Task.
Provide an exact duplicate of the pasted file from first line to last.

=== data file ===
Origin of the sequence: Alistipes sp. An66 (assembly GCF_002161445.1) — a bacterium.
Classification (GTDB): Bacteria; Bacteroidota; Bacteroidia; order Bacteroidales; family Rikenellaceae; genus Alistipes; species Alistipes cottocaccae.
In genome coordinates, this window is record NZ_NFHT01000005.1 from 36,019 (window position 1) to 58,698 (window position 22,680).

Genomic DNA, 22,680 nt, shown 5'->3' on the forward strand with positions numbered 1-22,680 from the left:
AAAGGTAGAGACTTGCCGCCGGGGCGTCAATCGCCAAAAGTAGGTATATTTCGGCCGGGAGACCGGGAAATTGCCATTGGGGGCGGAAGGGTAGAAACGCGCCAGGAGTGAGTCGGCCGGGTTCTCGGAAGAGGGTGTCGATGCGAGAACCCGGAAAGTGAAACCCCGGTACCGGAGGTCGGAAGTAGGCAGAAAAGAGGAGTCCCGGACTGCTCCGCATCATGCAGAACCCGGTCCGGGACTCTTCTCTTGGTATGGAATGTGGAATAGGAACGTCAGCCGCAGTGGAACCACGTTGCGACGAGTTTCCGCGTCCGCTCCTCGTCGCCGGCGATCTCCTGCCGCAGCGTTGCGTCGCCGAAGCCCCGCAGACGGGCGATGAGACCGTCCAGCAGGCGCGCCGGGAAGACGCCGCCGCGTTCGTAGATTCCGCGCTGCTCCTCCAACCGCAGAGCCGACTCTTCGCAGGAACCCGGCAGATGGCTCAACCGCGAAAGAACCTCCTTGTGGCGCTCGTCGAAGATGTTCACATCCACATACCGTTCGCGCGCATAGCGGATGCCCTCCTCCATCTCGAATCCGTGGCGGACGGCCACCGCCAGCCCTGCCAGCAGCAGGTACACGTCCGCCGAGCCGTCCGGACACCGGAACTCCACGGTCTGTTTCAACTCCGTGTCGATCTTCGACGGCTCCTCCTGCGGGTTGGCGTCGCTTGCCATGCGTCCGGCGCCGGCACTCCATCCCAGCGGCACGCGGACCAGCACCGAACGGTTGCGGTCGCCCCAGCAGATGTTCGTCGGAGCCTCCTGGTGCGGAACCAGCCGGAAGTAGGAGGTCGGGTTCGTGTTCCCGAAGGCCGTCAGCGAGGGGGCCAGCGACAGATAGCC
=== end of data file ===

Origin of the sequence: Alistipes sp. An66 (assembly GCF_002161445.1) — a bacterium.
Classification (GTDB): Bacteria; Bacteroidota; Bacteroidia; order Bacteroidales; family Rikenellaceae; genus Alistipes; species Alistipes cottocaccae.
In genome coordinates, this window is record NZ_NFHT01000005.1 from 36,019 (window position 1) to 58,698 (window position 22,680).

Genomic DNA, 22,680 nt, shown 5'->3' on the forward strand with positions numbered 1-22,680 from the left:
AAAGGTAGAGACTTGCCGCCGGGGCGTCAATCGCCAAAAGTAGGTATATTTCGGCCGGGAGACCGGGAAATTGCCATTGGGGGCGGAAGGGTAGAAACGCGCCAGGAGTGAGTCGGCCGGGTTCTCGGAAGAGGGTGTCGATGCGAGAACCCGGAAAGTGAAACCCCGGTACCGGAGGTCGGAAGTAGGCAGAAAAGAGGAGTCCCGGACTGCTCCGCATCATGCAGAACCCGGTCCGGGACTCTTCTCTTGGTATGGAATGTGGAATAGGAACGTCAGCCGCAGTGGAACCACGTTGCGACGAGTTTCCGCGTCCGCTCCTCGTCGCCGGCGATCTCCTGCCGCAGCGTTGCGTCGCCGAAGCCCCGCAGACGGGCGATGAGACCGTCCAGCAGGCGCGCCGGGAAGACGCCGCCGCGTTCGTAGATTCCGCGCTGCTCCTCCAACCGCAGAGCCGACTCTTCGCAGGAACCCGGCAGATGGCTCAACCGCGAAAGAACCTCCTTGTGGCGCTCGTCGAAGATGTTCACATCCACATACCGTTCGCGCGCATAGCGGATGCCCTCCTCCATCTCGAATCCGTGGCGGACGGCCACCGCCAGCCCTGCCAGCAGCAGGTACACGTCCGCCGAGCCGTCCGGACACCGGAACTCCACGGTCTGTTTCAACTCCGTGTCGATCTTCGACGGCTCCTCCTGCGGGTTGGCGTCGCTTGCCATGCGTCCGGCGCCGGCACTCCATCCCAGCGGCACGCGGACCAGCACCGAACGGTTGCGGTCGCCCCAGCAGATGTTCGTCGGAGCCTCCTGGTGCGGAACCAGCCGGAAGTAGGAGGTCGGGTTCGTGTTCCCGAAGGCCGTCAGCGAGGGGGCCAGCGACAGATAGCC